This tendency has continued as confirmed by Statistics Canada's annual science bulletin which was issued just a few weeks prior to the Macdonald report. The Stats Can report released a couple of months ago said that Canada's investment in research and development had dropped from 1.29 per cent of GNP to 1.28 per cent in 1983 and will drop further to 1.24 per cent in the present financial year. This means that the Government has failed miserably in its attempt-if there has been any attempt at all-to meet its modest goal of spending

1.5 per cent of GNP on research by 1985. The amount of 1.5 per cent of GNP equates to about $6 billion. That is less than one-third of what we pay in this country merely to service our national debt. It is an investment which absolutely must be made by the nation.

The Minister did not dispute the fact that statistically our commitment to research had declined. In fact, he confirmed it with his attempt at excuse-making. Specifically I asked the

Adjournment Debate

Minister, "Does the Mnister have an explanation as to why in the two years he has been Minister of State for Science and Technology Canada's investment in research and development has dropped-?"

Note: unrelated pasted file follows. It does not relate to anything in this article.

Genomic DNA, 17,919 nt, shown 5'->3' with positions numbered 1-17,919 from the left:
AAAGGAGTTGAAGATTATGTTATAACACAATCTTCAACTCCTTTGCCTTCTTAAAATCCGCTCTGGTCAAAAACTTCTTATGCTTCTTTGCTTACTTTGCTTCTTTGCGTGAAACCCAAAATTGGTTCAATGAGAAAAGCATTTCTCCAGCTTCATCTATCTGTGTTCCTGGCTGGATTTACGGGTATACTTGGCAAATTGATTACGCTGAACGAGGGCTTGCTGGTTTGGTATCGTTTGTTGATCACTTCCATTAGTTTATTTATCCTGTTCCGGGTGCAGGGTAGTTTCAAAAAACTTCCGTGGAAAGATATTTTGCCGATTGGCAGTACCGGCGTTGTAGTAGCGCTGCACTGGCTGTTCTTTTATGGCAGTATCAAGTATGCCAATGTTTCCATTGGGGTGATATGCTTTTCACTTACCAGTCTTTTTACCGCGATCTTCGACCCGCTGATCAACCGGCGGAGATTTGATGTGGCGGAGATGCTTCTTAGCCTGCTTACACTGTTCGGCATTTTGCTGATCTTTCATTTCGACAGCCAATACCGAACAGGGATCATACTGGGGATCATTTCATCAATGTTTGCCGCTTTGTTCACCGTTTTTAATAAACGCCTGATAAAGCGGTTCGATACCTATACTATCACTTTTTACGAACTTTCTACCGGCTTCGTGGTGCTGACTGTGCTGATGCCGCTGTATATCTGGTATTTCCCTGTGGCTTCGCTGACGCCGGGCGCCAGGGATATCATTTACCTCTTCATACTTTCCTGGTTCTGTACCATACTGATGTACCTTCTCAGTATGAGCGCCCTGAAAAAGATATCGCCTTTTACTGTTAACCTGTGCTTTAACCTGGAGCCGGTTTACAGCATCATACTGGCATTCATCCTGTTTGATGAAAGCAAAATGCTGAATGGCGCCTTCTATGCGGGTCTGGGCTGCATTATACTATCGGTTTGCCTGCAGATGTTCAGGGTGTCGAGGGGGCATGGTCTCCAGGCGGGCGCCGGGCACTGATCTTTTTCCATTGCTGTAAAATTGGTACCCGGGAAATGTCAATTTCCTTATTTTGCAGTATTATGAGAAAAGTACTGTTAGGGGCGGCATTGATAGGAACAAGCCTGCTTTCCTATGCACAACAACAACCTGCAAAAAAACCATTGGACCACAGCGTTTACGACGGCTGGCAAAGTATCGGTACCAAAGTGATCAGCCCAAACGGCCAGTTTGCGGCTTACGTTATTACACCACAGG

The Minister gave two strangely incongruous reasons for this decline. First he said, "That is one of the outcomes of any recession", implying that national incomes had dropped and therefore we spent less. In the same answer he said that this occurred because of the economic growth during the period. To my naive way of thinking, those two statements appear to be totally contradictory.

Topic:   PROCEEDINGS ON ADJOURNMENT MOTION
Subtopic:   SCIENCE AND TECHNOLOGY-MACDONALD COMMISSION'S APPROACH TO CHALLENGE OF TECHNOLOGY. (B) GOVERNMENT INVESTMENT IN RESEARCH AND DEVELOPMENT
Permalink
LIB

Harold Thomas Herbert (Deputy Chair of Committees of the Whole)

Liberal

The Acting Speaker (Mr. Herbert):

Order, please. I regret to interrupt the Hon. Member but his time has expired.

Topic:   PROCEEDINGS ON ADJOURNMENT MOTION
Subtopic:   SCIENCE AND TECHNOLOGY-MACDONALD COMMISSION'S APPROACH TO CHALLENGE OF TECHNOLOGY. (B) GOVERNMENT INVESTMENT IN RESEARCH AND DEVELOPMENT
Permalink
LIB

Rolland Dion (Parliamentary Secretary to the Minister of State for Economic and Regional Development; Parliamentary Secretary to the Minister of State for Science and Technology)

Liberal